(Bloomberg) -- A bond exchange-traded fund crossed $100 billion for the first time since such products launched over two decades ago.

A $14 million inflow Wednesday pushed assets in the Vanguard Total Bond Market ETF (ticker BND) above $100 billion for the first time ever, data compiled by Bloomberg show. BND has absorbed $15.6 billion so far this year.

The milestone marries two of 2023’s biggest trends: The highest yields in years have made fixed-income more appealing, while relatively low-cost, tax-efficient ETFs have consistently stolen market share from their more expensive mutual fund brethren. 

“There’s likely a large portion of flows coming from mutual funds too, as a source of growth,” said Todd Sohn, ETF and technical strategist at Strategas Securities, adding that since the interest-rate liftoff in March 2022 through last month, fixed-income mutual funds have lost $500 billion.

BND’s milestone comes amid a turbulent year for fixed-income. Stubborn inflation and the Federal Reserve’s campaign to cool it unleashed volatility across asset classes, sending Treasury yields soaring to decade-plus highs. Growing conviction that the central bank has reached the end of its tightening cycle ignited a fierce bond rally over the past month. 

All the while, BND — which charges 0.03% per year — has steadily taken in cash over the course of 2023. 

“It’s not surprising when you offer up 18,000 bonds for three basis points that’s going to get weatherproof flows,” said Bloomberg Intelligence senior ETF analyst Eric Balchunas. “That’s money coming in rain or shine, because it’s that good of a deal.”

Money has poured into bond ETFs of all stripes this year as investors continuously recalibrate expectations for both the Fed and the economy amid a still-strong labor market and robust economic growth. The $46 billion iShares 20+ Year Treasury Bond ETF (TLT) has been the biggest beneficiary of that speculation, attracting nearly $23 billion in 2023 amid a record drawdown.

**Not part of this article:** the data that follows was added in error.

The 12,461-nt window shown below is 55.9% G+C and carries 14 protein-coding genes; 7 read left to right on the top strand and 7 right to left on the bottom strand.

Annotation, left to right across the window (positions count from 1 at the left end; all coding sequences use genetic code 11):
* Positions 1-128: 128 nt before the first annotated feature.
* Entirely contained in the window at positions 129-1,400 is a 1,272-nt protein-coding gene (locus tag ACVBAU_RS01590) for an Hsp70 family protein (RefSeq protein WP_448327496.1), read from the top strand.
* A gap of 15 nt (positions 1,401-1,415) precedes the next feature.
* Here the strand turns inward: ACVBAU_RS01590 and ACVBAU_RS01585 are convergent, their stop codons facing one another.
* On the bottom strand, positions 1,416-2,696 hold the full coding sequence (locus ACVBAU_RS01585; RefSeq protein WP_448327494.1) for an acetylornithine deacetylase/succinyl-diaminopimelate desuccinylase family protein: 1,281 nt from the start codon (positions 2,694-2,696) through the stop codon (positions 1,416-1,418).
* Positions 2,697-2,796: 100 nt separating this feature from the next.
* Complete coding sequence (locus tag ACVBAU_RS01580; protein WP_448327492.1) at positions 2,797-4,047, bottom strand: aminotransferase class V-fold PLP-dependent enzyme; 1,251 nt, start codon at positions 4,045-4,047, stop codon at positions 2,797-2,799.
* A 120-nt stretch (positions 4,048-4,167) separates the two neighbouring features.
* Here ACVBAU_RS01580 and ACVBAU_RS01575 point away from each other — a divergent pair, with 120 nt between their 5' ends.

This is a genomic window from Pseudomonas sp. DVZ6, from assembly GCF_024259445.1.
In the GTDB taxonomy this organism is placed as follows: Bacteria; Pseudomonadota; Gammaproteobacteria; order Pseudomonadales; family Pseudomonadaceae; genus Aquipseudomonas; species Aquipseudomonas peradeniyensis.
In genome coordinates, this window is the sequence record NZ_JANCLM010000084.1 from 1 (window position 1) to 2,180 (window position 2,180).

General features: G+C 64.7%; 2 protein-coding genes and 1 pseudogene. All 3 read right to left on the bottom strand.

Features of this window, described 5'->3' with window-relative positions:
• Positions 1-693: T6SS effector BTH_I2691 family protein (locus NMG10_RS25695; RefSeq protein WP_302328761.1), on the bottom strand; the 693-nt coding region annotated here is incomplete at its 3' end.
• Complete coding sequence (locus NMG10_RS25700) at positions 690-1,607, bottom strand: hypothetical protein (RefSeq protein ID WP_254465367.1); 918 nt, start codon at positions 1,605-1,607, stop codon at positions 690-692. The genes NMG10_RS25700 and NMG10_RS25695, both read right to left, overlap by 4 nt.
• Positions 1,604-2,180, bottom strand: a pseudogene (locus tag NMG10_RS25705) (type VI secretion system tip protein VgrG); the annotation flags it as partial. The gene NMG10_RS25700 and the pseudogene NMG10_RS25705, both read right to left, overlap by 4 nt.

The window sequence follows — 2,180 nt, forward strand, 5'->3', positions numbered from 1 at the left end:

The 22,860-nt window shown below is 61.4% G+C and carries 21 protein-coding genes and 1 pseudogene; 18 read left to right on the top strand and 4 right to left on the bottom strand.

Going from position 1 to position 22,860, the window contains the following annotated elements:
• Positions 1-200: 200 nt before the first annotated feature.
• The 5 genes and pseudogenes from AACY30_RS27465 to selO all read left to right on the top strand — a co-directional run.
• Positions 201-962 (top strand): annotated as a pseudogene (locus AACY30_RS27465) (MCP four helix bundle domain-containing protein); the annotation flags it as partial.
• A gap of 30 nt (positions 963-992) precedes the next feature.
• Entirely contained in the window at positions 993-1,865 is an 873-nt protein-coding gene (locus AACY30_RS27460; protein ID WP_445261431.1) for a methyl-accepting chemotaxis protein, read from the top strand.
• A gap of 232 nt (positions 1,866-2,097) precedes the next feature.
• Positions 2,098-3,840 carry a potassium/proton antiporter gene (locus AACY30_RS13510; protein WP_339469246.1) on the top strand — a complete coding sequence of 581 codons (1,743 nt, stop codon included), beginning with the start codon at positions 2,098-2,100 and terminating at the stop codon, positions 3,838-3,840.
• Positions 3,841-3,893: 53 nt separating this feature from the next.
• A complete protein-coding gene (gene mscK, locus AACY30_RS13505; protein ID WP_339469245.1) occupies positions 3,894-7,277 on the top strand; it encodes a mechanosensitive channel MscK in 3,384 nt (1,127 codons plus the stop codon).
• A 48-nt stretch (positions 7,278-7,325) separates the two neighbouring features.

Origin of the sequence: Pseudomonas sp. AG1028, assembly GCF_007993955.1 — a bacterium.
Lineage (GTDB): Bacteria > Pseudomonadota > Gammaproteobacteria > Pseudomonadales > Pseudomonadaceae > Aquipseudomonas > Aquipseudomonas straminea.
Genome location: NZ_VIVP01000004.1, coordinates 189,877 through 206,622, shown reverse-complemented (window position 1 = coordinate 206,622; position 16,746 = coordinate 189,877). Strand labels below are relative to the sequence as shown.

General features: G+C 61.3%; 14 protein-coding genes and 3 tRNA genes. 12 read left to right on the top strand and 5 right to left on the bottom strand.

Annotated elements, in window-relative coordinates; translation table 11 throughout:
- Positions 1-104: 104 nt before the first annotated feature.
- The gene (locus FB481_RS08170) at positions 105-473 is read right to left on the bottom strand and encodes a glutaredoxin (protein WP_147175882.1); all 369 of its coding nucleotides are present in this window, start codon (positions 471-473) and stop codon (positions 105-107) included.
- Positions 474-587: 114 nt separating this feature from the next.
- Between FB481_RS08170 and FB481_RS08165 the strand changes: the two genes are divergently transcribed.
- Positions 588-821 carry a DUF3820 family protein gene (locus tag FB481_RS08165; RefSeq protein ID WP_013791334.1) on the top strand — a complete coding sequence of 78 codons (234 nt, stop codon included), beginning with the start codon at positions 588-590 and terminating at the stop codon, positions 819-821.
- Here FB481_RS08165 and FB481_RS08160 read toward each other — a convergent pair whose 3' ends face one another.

BND, which tracks everything from Treasuries to corporate credit to securitized assets, has fared better. The fund has gained about 2.4% on a total return basis so far in 2023, and hasn’t posted a monthly outflow since May 2022.

While BND was the first bond ETF to break $100 billion, BlackRock Inc.’s rival product, The iShares Core U.S. Aggregate Bond ETF (AGG), is close behind. AGG, which also tracks a wide basket of debt securities and charges 0.03% annually, has amassed roughly $96 billion in assets. 

However, Vanguard’s client base of financial advisors and retail clients is known for their steady allocations even in rocky market environments, according to Strategas’ Sohn.

“Vanguard is the king of ‘staying invested’ so perhaps no surprise that BND gets the mark first, even if the asset class has been in a major drawdown,” Sohn said.

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